Sub-bituminous coals are the second division of low-rank coals. They are transitional between lignite and bituminous coal. In the U.S. rank classification, sub-bituminous coals and their subdivisions (A, B, C) are supposed to be based on calorific value. By ASTM standards, sub-bituminous coals have calorific (heating) values of 8,300 to 11,500 Btu/lb (ASTM, 2014). In practice, however, there is considerable overlap between what is called a higher rank sub-bituminous coal (subbituminous A) and a lower rank bituminous (high volatile C) coal. For example, coal beds of the Illinois Basin (and western Kentucky) are considered high volatile C bituminous coals although they have calorific values of less than 11,500 Btu/lb. Vitrinite reflectance (%Ro) in subbituminous coals is generally Ro between 0.4 to 0.5%Ro. As with calorific values, reflectance values for what are considered bituminous C and subbituminous A coals in the United States overlap.
Sub-bituminous C (lower rank sub-bituminous) coals in the U.S. rank system are brown and earthy like lignites, whereas, sub-bituminous A (higher rank sub-bituminous) coals are gray to black and shiny like bituminous coals. Sub-bituminous coals are sometimes referred to as black lignite (Jackson, 1997).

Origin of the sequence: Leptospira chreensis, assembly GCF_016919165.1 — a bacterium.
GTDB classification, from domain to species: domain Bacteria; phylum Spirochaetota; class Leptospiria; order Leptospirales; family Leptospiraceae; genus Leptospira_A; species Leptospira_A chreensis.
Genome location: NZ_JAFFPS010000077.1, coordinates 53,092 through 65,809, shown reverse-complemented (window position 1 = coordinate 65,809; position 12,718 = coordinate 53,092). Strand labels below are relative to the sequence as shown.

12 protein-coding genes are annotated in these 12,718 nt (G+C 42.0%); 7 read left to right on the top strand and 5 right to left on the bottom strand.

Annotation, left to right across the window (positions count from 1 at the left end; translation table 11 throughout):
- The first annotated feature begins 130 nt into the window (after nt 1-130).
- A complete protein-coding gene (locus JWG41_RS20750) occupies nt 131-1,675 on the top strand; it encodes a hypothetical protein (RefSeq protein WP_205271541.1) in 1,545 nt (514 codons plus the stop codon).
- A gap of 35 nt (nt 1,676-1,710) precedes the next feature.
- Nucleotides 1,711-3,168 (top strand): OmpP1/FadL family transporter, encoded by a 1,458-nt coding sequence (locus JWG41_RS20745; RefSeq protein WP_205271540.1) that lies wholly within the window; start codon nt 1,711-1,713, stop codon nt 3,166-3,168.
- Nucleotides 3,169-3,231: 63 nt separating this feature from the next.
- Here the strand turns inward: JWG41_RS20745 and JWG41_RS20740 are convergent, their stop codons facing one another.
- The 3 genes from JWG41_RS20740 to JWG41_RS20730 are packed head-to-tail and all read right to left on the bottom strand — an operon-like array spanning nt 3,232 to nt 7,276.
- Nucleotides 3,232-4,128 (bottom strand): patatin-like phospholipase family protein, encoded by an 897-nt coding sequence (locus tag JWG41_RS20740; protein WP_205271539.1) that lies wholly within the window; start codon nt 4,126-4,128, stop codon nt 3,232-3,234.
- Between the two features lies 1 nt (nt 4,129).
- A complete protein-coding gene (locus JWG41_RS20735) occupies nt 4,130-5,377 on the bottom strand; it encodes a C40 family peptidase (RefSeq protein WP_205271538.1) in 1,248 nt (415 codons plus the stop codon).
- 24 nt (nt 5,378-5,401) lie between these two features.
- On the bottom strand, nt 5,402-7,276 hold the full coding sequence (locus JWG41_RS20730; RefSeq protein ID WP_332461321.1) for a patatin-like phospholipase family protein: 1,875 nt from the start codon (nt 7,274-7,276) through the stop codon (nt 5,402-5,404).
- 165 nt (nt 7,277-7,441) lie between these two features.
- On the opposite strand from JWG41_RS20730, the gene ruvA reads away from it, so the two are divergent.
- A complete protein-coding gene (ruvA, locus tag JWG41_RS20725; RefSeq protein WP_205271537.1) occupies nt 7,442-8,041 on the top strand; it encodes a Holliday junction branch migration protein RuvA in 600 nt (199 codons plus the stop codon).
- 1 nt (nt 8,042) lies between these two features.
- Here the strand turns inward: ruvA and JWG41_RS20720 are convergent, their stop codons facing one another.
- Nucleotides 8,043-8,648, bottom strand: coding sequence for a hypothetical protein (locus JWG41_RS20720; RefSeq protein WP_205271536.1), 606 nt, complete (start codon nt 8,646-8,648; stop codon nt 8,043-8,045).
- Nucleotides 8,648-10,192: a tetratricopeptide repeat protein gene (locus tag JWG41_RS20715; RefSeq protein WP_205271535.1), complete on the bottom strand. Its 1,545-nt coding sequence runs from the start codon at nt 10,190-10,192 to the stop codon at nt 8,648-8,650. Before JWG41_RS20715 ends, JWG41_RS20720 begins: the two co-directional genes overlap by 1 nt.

Physical and Chemical Changes (Sub-bituminous Rank)
During coalification of sub-bituminous coals, moisture loss continues, but biochemical gelification is replaced by geochemical gelification, also termed vitrinization. Vitrinization is the process by which low-rank components of coals called huminite macerals are transformed into vitreous (shiny) vitrinite macerals, which are characteristic of higher rank coals. Vitrinization is followed by bituminization, in which biogenic breakdown of the coal matrix is replaced by thermal breakdown (Mukhopadhya and Hatcher, 1993; Levine, 1993; Teichmüller, 1989; Stach et al., 1982). Above the rank of sub-bituminous B coals, most of the changes to coal chemistry and structure are driven by increased thermal (heating) rather than biogenic processess. The phase of increased thermally-driven changes is termed catagenesis in maturation studies (e.g., Tissot and Welte, 1984).